Escape from New York is an 80s action-thriller that suffers from the usual action film conventions like having wooden one-dimensional characters and by trying to send a message, but not doing anything to enforce, or even determine, its message. I think it is safe to say that in order to get cheap pleasure out of a film it must be fun. Well, this film is not very fun, despite all it has going for it. Kurt Russell was an action movie superstar all throughout the 80s and John Carpenter had earned his spot as one of the more bankable directors. Along with that, it is set in barren, dystopian Manhattan, so the scenery is without a doubt worth checking out. A premise that includes nuclear war threats, soaring crime rates, saving the president, war with the Soviet Union, a giant maximum security prison, pretty much the entire idea of the film, is definitely going to attract attention and develop a dedicated, very American, following.
How does any professional filmmaker make the mistake of creating an action film with this potential caliber and forget to add any entertaining action, whatsoever? No good gunfights, a modest body count, and no character to steal the show. Snake Plissken, played by Kurt Russell, isn't a very strong character either. But the star power and slickness of Russell really do shine through at times, he really did have it going on in the 80s. That is largely due to his very memorable friendship with John Carpenter. Donald Pleasance also makes an appearance, but his addition is very questionable. Giving such a talented actor such a lousy role is distracting when you have seen those talents, and then you see them wasted.
Someone needs to inform Mr. Carpenter that he has a true gift for atmosphere. He never fails at creating atmospheric tension in all of his films, in this film he has New York City to work with. Never has Manhattan looked so haunting. It seems he unconsciously reveals his creative strengths in this film more often then he does on purpose. For a country-wide maximum security prison there seems to be a real lack of...criminals. Also there is an abundance of...characters. A huge prison located in a section of a major city, and there aren't that many criminals there, and most of them look like they are there for either petty theft or drunken misconduct. Harold "Brain" Hellman (Harry Dean Stanton) is one of the few important characters while having the appearance of a isolated from the world office worker.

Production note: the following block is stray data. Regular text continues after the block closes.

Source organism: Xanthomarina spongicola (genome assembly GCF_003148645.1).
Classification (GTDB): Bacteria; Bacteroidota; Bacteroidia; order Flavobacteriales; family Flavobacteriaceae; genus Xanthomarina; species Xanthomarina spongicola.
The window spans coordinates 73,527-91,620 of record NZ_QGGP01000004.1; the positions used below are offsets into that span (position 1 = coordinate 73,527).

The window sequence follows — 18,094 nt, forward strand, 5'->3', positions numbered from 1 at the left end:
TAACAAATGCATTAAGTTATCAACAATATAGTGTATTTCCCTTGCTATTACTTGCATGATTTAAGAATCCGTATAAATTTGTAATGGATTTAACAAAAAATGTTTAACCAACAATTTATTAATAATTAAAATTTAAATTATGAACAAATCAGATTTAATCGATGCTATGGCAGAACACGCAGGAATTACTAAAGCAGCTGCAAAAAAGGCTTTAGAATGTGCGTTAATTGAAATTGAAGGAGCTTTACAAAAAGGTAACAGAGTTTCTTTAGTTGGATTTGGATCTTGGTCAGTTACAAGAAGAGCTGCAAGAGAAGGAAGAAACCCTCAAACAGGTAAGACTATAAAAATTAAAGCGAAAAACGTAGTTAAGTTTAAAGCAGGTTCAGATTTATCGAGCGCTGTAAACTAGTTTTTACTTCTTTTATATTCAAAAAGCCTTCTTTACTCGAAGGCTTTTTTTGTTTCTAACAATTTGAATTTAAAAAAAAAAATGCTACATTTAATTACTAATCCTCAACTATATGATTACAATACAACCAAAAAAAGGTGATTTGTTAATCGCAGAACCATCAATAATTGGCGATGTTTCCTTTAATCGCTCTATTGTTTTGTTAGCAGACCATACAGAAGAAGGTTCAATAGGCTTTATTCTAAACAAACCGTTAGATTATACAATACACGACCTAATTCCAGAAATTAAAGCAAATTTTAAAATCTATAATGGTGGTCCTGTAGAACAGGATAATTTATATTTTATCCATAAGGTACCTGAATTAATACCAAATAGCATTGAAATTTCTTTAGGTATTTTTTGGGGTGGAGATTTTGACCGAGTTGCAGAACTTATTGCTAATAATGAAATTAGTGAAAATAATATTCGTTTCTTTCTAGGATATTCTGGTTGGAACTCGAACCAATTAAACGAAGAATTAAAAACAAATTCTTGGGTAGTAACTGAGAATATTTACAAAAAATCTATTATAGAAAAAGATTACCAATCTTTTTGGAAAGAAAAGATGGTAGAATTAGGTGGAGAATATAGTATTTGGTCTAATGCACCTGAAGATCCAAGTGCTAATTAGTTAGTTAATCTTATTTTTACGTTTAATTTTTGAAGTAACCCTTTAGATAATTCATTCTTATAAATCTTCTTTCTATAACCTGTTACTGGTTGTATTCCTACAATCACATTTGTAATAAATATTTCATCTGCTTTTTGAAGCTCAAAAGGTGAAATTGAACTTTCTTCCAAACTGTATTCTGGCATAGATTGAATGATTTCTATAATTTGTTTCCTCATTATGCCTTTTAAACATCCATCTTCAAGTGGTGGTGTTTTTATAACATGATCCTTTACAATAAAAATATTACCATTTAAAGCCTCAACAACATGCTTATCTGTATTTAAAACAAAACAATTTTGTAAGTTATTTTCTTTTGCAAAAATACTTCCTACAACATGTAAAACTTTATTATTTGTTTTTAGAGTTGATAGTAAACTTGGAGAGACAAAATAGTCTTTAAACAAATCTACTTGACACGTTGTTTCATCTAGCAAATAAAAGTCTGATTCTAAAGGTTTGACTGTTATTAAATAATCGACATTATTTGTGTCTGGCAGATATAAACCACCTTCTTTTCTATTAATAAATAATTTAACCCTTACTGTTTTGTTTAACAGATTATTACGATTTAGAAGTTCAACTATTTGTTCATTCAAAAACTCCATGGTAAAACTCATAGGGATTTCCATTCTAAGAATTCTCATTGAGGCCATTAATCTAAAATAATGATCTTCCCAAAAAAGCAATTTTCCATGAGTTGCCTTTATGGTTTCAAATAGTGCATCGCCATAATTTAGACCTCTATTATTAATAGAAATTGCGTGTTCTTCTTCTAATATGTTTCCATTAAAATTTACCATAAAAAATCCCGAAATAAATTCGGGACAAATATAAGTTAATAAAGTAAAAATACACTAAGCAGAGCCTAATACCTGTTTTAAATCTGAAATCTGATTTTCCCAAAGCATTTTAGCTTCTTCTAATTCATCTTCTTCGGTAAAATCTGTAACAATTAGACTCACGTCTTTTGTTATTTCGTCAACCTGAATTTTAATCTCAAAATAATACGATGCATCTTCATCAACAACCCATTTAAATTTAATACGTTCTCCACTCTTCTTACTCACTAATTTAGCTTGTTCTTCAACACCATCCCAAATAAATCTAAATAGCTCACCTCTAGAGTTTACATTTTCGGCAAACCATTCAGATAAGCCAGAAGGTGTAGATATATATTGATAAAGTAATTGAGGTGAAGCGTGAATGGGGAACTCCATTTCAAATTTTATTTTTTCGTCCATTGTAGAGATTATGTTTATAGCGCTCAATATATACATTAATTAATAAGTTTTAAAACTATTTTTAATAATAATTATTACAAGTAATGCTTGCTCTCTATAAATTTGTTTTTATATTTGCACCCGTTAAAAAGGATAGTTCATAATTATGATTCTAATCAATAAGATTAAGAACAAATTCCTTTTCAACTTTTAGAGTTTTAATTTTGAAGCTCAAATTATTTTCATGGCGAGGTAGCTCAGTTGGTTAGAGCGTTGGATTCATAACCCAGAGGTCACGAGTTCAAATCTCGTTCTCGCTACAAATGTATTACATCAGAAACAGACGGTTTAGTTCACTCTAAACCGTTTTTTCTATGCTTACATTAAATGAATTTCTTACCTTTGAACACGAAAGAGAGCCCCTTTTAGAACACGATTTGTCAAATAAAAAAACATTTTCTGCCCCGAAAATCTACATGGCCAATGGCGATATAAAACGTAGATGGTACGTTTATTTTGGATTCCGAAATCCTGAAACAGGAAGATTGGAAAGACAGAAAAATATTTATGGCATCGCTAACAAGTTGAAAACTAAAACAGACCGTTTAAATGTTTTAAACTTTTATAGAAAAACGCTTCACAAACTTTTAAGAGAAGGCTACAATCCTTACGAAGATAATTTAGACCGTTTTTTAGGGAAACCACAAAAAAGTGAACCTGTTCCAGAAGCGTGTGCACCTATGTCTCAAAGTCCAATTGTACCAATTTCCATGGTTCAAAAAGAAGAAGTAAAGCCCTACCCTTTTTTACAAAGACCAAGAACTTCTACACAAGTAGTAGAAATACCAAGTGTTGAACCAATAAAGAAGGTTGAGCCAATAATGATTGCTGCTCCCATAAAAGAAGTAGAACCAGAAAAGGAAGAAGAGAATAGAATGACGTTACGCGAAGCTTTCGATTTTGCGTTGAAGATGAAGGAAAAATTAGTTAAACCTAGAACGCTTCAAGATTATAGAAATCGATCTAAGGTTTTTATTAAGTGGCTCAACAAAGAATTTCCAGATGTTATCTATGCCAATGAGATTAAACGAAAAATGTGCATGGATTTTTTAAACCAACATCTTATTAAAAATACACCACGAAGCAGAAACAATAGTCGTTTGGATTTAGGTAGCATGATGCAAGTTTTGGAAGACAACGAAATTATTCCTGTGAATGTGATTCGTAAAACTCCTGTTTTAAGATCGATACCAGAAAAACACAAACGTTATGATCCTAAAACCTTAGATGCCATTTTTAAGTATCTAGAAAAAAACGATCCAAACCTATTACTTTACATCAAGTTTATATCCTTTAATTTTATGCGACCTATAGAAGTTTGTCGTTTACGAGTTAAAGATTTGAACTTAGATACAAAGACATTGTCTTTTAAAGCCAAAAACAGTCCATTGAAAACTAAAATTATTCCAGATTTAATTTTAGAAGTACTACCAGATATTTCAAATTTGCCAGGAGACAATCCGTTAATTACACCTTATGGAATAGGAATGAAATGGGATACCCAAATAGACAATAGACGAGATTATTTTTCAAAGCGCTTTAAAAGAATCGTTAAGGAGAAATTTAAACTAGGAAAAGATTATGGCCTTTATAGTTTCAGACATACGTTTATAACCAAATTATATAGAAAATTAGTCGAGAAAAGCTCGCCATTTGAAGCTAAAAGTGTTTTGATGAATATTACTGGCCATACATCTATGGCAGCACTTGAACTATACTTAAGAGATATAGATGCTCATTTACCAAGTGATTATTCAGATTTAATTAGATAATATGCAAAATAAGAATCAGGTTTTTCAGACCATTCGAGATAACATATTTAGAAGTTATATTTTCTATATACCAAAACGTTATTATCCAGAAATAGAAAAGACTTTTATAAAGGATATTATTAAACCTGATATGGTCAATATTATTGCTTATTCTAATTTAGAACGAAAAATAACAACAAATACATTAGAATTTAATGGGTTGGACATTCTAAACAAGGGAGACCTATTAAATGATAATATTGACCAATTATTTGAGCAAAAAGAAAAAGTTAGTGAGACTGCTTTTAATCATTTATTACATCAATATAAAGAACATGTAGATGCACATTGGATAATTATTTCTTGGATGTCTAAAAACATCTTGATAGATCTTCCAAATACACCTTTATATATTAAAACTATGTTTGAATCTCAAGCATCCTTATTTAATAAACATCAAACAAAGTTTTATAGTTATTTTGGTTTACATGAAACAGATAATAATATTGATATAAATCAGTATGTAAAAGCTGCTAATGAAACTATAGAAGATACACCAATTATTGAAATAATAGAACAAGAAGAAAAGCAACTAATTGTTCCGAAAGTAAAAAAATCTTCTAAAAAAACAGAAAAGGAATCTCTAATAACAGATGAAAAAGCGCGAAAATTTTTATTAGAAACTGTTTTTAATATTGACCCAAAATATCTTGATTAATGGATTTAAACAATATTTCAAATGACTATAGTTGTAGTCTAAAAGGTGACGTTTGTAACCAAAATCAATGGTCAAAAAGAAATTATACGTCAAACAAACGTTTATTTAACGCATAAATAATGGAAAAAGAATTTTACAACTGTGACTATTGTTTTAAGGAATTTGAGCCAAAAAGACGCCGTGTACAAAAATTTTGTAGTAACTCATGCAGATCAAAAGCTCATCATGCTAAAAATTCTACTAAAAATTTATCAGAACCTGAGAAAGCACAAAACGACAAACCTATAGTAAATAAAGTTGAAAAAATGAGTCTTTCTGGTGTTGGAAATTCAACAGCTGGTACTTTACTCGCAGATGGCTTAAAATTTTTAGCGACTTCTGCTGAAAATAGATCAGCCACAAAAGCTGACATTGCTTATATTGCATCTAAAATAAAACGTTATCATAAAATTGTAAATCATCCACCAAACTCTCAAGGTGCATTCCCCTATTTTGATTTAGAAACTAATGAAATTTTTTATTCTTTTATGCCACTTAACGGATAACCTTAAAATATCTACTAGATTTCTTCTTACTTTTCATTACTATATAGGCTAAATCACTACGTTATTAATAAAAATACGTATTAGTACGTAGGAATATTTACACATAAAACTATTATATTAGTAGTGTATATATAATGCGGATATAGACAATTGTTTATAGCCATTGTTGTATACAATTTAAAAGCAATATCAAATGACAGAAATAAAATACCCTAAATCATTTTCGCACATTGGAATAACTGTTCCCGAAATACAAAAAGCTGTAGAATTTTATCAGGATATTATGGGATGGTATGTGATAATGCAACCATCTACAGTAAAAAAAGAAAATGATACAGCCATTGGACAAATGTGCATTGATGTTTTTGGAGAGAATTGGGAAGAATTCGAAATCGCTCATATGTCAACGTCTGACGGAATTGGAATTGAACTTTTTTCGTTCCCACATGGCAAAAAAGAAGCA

Out of all the types of criminals this film picks the least interesting looking ones. "Brain's" sole purpose is to live up to his nickname and find ways out, so I guess his appearance makes sense, even if it is unfortunate. Then there is Isaac Hayes' The Duke of New York City. With a name like that he better be something special, too bad he isn't. We never learn anything about his past, so, like for just about every character in the film, we must got by his appearance and actions. All the Duke turns out to be is a very cliched character who loves to toot his own horn and abuse his power. That is your ultimate villain? What a shame. With saying that, it doesn't make much sense that a place crawling with violent criminals who would stab you in the back with the food you give them would even be able to have just one man as the head honcho.
Like many Carpenter films, the looks and ideas of Escape from New York can be very appealing, but the material just doesn't measure up. Kurt Russell's presence doesn't save his character who leaves the faintest of glows by never doing anything worth talking about, other than killing a white trash man in tights and saving an immature, worthless president. In a span of ten minutes, four of the most important characters in this film are killed and I just didn't care. Not one bit. In 70s style the film ends in a very anti-American way, but that ends up being a real bright spot and a nice shot at "the man." In the end, though, the real shot is at the patience and attention span of the viewers.